Residents oppose fourth Wawa in Fairfield



More than 80 Fairfield residents attended Fairfield City Council’s meeting July 8 to speak their minds about a fourth Wawa convenience store and gas station coming to their city.

Ohio is one year away from getting its first Wawa, and Fairfield is trying to keep up. So far, plans for three locations for the convenience store and gas station in Fairfield have been approved by the Council.

The newest proposal is for a 4.6-acre lot on the corner of Pleasant Avenue and John Gray Road that is part of a larger undeveloped 24.1-acre plot of land. The land is currently zoned as part of a neighborhood business district that does not permit gas stations. Fairfield City Council and planning commission would have to approve a planned unit development to change the zoning for the Wawa to be built.

Those who spoke during the public comment portion of the meeting brought concerns about flooding, traffic, crime and light pollution to the neighborhoods surrounding the proposed business.

John Burton, an officer with the Colerain Police Department said other gas stations in his jurisdiction have influenced crime in the surrounding area.

“We’re going to put a 24/7 gas station that’s probably the nicest one around just 100 yards from people with kids,” Burton said. “Criminals don’t just go in, they tend to park on the side street or have somebody drop them off and now people are living just three doors down at Carousel Circle.”

The store would have parking surrounding a main building and feature eight double-sided gas pumps. The development is a $7.5 million investment by Wawa and would create 40 jobs.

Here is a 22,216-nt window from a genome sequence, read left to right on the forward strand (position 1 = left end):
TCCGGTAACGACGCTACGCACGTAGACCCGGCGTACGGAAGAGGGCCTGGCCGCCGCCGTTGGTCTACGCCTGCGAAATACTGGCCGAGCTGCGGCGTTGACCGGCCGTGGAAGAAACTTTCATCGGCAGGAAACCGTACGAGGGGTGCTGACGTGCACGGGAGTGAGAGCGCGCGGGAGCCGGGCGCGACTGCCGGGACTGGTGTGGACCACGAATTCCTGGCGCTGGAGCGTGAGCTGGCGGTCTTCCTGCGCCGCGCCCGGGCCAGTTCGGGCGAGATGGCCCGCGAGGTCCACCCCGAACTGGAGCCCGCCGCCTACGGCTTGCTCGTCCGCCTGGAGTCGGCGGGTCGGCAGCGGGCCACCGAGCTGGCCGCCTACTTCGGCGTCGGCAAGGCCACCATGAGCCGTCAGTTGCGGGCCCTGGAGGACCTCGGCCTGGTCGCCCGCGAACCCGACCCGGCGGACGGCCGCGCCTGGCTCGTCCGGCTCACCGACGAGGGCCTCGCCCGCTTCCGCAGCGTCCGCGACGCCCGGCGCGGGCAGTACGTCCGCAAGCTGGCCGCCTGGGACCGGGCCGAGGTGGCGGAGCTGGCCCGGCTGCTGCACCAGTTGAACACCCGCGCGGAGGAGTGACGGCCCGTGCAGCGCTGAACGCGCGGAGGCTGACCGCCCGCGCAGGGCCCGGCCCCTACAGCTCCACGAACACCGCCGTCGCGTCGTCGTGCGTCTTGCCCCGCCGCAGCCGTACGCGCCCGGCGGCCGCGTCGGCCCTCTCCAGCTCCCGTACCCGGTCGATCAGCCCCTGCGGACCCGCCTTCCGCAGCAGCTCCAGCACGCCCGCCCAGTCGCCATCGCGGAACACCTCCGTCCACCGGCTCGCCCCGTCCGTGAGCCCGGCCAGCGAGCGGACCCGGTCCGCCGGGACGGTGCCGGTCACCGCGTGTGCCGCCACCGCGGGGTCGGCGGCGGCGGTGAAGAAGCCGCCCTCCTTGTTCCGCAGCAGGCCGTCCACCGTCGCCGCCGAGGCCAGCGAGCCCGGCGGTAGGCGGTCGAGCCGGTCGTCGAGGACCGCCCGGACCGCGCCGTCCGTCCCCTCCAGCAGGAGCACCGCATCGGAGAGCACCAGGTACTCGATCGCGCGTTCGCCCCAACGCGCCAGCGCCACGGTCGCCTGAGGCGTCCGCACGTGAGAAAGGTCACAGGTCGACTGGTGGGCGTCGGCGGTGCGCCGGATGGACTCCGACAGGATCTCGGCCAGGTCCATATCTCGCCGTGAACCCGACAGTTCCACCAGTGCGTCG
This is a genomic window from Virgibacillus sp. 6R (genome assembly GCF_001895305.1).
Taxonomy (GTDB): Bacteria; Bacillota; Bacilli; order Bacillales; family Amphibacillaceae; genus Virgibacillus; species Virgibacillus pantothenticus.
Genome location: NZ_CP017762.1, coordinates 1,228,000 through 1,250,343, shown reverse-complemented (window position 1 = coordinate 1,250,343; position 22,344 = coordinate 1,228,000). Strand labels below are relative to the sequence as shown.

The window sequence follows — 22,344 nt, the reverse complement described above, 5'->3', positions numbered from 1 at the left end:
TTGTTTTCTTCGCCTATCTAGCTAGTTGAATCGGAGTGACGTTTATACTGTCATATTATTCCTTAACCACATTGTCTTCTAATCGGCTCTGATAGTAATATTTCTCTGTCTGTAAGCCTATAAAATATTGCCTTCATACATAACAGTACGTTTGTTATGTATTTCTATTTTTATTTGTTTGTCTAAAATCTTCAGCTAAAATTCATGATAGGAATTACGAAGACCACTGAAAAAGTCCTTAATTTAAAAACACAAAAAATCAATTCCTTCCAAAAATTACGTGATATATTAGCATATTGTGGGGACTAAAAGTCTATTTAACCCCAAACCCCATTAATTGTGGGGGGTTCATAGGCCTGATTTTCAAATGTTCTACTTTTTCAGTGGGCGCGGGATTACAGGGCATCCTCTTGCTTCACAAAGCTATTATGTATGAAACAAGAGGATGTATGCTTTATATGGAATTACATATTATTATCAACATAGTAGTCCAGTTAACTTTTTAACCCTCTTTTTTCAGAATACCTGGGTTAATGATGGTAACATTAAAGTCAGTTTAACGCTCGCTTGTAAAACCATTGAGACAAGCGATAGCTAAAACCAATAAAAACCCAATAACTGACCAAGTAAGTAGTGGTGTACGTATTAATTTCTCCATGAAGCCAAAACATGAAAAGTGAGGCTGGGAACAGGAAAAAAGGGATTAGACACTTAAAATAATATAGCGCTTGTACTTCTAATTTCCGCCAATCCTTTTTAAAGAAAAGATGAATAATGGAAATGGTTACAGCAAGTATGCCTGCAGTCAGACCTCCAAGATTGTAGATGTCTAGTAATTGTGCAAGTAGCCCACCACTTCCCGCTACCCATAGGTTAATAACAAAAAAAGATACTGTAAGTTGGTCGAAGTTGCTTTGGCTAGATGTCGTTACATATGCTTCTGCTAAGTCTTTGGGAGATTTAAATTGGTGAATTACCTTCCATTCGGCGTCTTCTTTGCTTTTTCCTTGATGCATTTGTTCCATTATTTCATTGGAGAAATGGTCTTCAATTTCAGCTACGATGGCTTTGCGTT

Jonathan Wocher, a developer with STNL Development said the location was chosen because it’s “prime real estate” in Fairfield and two miles away from Interstate 275. Wocher said the company would buy the whole 24.1-acre lot and donate the remaining 19.5-acres unused from the development. This would allow the city to decide what goes in the rest of the lot.

“We think this is an opportunity here to develop that corner for a use that is maybe a little more intense than the city envisioned,” Wocher said. “But part of the trade-off would be that we’re going to protect 70% of the land and give [council] control of it.”

The property has been owned by John and Paul McGilliard and has been for sale for a while, according to Mayor Mitch Rhodus. The land hasn’t been developed in the past due to streams, elevation changes and utility lines. With its current zoning, the area could be turned into a restaurant, gym or salon.

Current plans have the developer leveling off the corner and keeping a 116-foot buffer of trees between the start of the property and property lines of houses in Carousel Circle, the closest neighborhood to the lot. Councilmember Tim Meyers and multiple audience members had concerns about light shining from Wawa into the houses of Carousel Circle, especially during the winter.

Along with light pollution, traffic was a key issue with local residents.

The location would have a right-in and right-out-only entrance and exit on Pleasant Avenue with a full entrance on John Gray Road that lines up with the Walgreens entrance. Traffic studies done by the city and developer show that traffic in the area will be worse in the morning but stay relatively the same in the afternoon.

Gary Webb, a resident of Carousel Circle said he fixes tire marks in his yard from people turning around to avoid traffic from Walgreens, and the addition of Wawa would make it worse.

There are no current dates set for development. Fairfield residents can make public comments at Fairfield’s Planning Commission meeting at 6 p.m. July 10.

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